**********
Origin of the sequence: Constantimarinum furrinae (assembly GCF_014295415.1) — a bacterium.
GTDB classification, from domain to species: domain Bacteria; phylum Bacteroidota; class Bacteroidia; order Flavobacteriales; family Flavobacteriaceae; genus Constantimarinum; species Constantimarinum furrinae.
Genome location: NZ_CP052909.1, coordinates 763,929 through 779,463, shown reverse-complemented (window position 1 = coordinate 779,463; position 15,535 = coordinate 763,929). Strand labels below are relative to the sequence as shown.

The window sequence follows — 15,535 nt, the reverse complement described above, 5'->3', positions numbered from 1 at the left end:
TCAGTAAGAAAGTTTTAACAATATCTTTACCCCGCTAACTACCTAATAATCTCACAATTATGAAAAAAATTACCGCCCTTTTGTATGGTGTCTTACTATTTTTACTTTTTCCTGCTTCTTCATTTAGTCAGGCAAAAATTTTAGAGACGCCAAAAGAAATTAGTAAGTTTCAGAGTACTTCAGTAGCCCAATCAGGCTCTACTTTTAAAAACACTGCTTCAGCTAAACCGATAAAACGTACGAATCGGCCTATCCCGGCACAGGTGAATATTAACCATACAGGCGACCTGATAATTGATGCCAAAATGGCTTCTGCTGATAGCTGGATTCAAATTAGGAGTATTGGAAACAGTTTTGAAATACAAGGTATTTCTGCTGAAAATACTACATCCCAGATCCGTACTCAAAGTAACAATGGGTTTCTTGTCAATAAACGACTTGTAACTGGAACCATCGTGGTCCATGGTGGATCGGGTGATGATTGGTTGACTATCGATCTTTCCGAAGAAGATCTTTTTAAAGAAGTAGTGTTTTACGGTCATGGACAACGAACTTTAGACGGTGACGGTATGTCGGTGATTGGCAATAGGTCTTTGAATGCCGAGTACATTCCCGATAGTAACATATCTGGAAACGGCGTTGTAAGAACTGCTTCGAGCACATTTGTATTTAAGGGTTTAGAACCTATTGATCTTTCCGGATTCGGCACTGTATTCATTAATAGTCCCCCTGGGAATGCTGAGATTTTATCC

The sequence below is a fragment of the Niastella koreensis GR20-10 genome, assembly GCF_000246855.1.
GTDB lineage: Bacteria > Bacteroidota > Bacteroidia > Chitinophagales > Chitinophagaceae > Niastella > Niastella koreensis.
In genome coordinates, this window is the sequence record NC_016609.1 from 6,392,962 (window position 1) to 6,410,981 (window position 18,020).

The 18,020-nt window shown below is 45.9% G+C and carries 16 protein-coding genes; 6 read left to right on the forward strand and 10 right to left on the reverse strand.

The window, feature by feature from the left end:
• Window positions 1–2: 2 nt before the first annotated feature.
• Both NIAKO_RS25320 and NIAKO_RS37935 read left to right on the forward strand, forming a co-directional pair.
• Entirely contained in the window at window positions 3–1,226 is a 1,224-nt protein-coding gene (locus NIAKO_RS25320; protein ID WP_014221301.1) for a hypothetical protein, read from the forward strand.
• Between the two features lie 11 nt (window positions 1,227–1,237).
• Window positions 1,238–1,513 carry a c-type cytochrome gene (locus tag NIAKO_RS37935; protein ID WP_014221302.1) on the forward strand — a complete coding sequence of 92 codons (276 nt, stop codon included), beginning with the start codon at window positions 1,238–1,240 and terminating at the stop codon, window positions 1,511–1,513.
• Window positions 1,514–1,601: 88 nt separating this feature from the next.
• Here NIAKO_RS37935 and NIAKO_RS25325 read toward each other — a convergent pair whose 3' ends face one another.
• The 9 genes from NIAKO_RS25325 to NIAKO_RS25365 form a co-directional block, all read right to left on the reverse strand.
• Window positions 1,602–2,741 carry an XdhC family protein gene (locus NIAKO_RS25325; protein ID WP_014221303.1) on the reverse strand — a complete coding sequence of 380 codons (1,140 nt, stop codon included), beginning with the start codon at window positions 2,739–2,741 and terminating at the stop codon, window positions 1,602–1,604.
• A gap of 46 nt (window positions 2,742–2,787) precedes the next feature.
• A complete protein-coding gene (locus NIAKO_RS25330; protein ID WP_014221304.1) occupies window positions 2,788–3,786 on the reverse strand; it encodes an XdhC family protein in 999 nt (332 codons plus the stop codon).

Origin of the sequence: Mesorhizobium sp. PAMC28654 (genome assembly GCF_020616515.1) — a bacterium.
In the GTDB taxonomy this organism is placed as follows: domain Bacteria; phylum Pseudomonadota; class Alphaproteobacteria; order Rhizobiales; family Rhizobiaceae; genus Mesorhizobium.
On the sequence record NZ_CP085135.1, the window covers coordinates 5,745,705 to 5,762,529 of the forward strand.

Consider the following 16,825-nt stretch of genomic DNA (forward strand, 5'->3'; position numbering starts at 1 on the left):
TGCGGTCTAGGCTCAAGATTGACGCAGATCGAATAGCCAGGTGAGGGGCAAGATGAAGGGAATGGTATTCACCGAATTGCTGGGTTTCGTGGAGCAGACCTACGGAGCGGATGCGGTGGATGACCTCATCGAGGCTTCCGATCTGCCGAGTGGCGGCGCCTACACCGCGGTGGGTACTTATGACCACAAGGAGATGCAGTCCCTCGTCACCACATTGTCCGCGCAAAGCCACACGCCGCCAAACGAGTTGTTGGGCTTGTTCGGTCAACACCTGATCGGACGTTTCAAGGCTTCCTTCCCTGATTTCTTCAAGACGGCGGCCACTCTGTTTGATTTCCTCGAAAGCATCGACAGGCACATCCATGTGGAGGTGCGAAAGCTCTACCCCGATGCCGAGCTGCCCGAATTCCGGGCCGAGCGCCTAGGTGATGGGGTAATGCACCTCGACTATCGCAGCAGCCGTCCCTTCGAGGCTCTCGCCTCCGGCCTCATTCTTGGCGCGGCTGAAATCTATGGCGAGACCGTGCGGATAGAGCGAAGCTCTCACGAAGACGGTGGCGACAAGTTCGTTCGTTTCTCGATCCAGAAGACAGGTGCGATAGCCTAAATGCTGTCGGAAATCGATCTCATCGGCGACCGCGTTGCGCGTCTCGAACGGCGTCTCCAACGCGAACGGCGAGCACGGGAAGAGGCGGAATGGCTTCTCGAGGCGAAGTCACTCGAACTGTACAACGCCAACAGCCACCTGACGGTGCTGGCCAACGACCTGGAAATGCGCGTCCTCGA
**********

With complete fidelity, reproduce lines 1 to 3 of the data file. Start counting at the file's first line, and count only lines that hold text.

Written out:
Origin of the sequence: Constantimarinum furrinae (assembly GCF_014295415.1) — a bacterium.
GTDB classification, from domain to species: domain Bacteria; phylum Bacteroidota; class Bacteroidia; order Flavobacteriales; family Flavobacteriaceae; genus Constantimarinum; species Constantimarinum furrinae.
Genome location: NZ_CP052909.1, coordinates 763,929 through 779,463, shown reverse-complemented (window position 1 = coordinate 779,463; position 15,535 = coordinate 763,929). Strand labels below are relative to the sequence as shown.